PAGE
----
Summarizing Stand-up Calls: Experiments using GPT-3 and Google STT (Part 1)


From the Members of the DSPG team at Digite Inc. (Siddhant Bane, Shashank M, Mitesh Gupta and Ashwin Swarup)

<h4style=”text-align: justify;”>Some Context

With more than two decades of experience in the application life cycle management space, we regularly help companies with their digital transformation by using our suite of products.

<pstyle=”text-align: justify;” data-selectable-paragraph=””>Given the fact that we proselytize, the Agile, Kanban and Chaos way of working, stand-up calls are very important to us. In fact, you wake up anyone of our employees at midnight and they will swear an oath of allegiance to the “stand-up” call.

The other thing we swear by is metrics. Observable metrics like burn-down charts, etc are one thing, we have been doing that for so long we are good at it. But how about Qualitative metrics? How do you measure qualitative stuff like team cohesion, team sentiment, objective priority and then use them to manage projects? Daily stand-up calls are an excellent way of capturing this information.

With COVID-19 forcing us to move all stand-up meetings to Zoom, Hangouts and Microsoft Teams it became an opportunity for us to explore these use-cases (Goodbye Cocktail Party Problem!!).

The first step to attempting this large problem is to capture the summary of the meeting.

What we describe next is a low code experiment we have conducted and its results by using Google Speech to Text (STT) and GPT-3 (which is under development; so shoutout to the Open-AI folks)

Problem Breakdown

We break the problem down into three broad steps.

1. Transcribe the audio: Given that all the speech is over multiple channels we found that the Google TTS engine did an excellent job. To run rapid experiments, we chose to use a chrome extension (Meet Transcript) which dumps the transcript of the entire conversation into a google word doc for further processing. We chose a sample from our daily calls for this experiment.

TranscriptHow the Google STT engine is used to store the conversation

2. Pre-process the text: All our additions in pre-processing were to improve the performance of subsequent steps. Other than the usual special character removal, nonsense word removal, there were other steps that we have included in our code.

Its funny that for something that is “-Pre” we think a lot more about it in “-Post “.

3. Summarize the transcript: This is where GPT-3 shines. Given a meeting transcript to the GPT-3 davinci engine, can it extract relevant details that can be acted upon by the team? That means we are not just looking at a summary but an actionable summary.

The code for this blog post is shared in this google collab notebook.

What follows is a discussion of the experiment and the subsequent results. We were like kids with shiny toys after the first experiment.

Solution First Iteration:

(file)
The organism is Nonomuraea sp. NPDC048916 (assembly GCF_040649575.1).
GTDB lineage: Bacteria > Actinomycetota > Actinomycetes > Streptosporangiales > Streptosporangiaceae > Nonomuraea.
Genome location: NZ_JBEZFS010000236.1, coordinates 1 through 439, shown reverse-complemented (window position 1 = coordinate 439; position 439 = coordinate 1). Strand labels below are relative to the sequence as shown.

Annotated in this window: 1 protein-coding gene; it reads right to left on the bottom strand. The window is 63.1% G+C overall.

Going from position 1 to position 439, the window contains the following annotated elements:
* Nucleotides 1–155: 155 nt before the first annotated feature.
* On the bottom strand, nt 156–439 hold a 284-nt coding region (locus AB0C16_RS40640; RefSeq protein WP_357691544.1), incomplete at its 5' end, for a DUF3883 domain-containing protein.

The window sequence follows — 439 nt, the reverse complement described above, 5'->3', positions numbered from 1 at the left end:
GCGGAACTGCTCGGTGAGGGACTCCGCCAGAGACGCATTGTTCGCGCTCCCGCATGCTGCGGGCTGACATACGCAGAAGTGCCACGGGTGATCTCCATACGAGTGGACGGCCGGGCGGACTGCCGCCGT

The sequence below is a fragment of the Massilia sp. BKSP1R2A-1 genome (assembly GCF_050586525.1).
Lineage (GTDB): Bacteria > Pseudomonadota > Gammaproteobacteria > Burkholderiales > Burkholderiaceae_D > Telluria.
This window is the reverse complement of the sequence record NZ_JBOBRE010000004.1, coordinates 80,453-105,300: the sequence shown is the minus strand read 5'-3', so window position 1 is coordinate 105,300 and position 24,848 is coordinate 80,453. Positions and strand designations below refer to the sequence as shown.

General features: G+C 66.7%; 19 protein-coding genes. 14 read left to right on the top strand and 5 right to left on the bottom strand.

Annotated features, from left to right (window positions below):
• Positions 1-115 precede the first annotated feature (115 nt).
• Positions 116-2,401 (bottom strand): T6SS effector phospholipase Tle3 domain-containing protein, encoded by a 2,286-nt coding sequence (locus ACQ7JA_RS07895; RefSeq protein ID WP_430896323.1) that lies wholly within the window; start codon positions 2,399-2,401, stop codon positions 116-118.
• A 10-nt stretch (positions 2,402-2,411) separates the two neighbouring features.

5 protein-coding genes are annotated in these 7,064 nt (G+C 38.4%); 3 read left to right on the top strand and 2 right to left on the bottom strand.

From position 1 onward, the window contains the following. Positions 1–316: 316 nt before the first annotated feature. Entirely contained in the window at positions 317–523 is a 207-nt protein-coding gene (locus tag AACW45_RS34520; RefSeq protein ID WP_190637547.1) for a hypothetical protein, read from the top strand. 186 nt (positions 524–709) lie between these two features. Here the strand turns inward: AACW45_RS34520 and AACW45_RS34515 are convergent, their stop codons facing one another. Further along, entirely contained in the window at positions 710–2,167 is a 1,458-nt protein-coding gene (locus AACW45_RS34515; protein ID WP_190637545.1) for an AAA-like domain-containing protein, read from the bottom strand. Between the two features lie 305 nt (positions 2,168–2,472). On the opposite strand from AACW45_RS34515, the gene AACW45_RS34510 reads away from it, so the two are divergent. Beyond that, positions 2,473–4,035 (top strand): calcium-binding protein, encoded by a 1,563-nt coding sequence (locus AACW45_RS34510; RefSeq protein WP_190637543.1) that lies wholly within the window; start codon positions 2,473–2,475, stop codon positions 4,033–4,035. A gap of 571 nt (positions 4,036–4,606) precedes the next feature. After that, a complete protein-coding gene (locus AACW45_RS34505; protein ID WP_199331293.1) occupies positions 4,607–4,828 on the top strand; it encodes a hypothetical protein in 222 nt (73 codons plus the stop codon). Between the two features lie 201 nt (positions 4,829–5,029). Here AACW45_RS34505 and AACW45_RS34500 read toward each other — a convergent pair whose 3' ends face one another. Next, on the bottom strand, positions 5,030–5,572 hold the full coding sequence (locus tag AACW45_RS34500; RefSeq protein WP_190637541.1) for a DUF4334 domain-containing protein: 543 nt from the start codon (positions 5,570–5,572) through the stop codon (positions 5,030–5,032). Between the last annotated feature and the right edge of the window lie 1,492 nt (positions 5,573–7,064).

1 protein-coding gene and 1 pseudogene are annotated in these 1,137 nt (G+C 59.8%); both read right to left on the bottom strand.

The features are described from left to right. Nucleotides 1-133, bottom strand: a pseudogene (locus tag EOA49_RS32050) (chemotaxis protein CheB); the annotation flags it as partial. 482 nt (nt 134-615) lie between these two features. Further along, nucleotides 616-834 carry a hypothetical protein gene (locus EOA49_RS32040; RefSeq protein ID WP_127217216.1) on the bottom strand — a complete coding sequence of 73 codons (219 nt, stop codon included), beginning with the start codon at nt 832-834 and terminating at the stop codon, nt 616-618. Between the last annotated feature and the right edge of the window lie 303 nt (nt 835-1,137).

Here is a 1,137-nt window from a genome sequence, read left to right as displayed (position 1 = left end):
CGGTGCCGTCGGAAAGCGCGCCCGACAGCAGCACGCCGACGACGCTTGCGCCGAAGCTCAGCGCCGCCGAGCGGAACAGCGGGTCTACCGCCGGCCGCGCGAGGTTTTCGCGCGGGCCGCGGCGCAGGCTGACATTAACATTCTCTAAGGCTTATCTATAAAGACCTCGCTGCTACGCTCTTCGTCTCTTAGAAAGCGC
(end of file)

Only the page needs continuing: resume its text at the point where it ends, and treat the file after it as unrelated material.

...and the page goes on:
First iteration involved directly dumping the entire transcript and getting a results from GPT-3

We wanted to take GPT-3 out for a ride with zero prework. That means we wanted to understand how robust the solution was in its “off-the-shelf “state. The STT engine was itself a source of error but we found that GPT-3 was able to overcome this problem at first glance (with some reservations).

The Input: A typical stand-up would involve a lead (/manager/scrum master) directing the flow of the conversation with each team member giving his works update in turn. We took such an extract from the transcript of our own team pictured below. It is a 600-word transcript which is filled with broad updates on the AI products that we worked on the day before. We then asked GPT-3 to summarize this text as-is using the davinci engine.

Summarize This

The entire conversation of about 500 words is condensed into a few lines. While this is great for seding an email, important details in the conversation are missing.

The Output:

The team is working on the first release of the Ditto App and are waiting for approval from the Zendesk representative. The team is also working on Kairon for its next release .

That is awesome! We were able to condense a conversation from 500 words to just 50 words without much work. But, there is an issue

The thing with the minutes of the meeting is to capture the “Who did what” extremely well. These details are important so that one can create, assign work.

What we have is good for an email, but not something we can perform subsequent processing on like — Agile Card Creation / Card movement on a Scrum board etc.

In the next part of this blog we will discuss how we overcame this limitation by modifying the inputs to GPT-3 so that it could can pick up more details from a conversation.

Openapi Gpt-3.

Shameless Plugs

Some of the other open-source work we are doing! And this!


  2. Meet Transcript: This is an excellent app and is able to leverage google transcribe
  3. Chatbot playground:
  4. The folks at Open-AI for letting us experiment with GPT -3

Check out part 2 of this blog HERE.

Share the Knowledge

Ashwin Swarup

Ashwin Swarup

Adurthi Ashwin Swarup leads the Data Science team at Digité Inc. He brings with him a decade of experience of leading data science initiatives across multiple organizations. He has worked with both startups and larger organizations to solve data science use-cases across industry verticals. His educational background revolves around physics, robotics, and finance.

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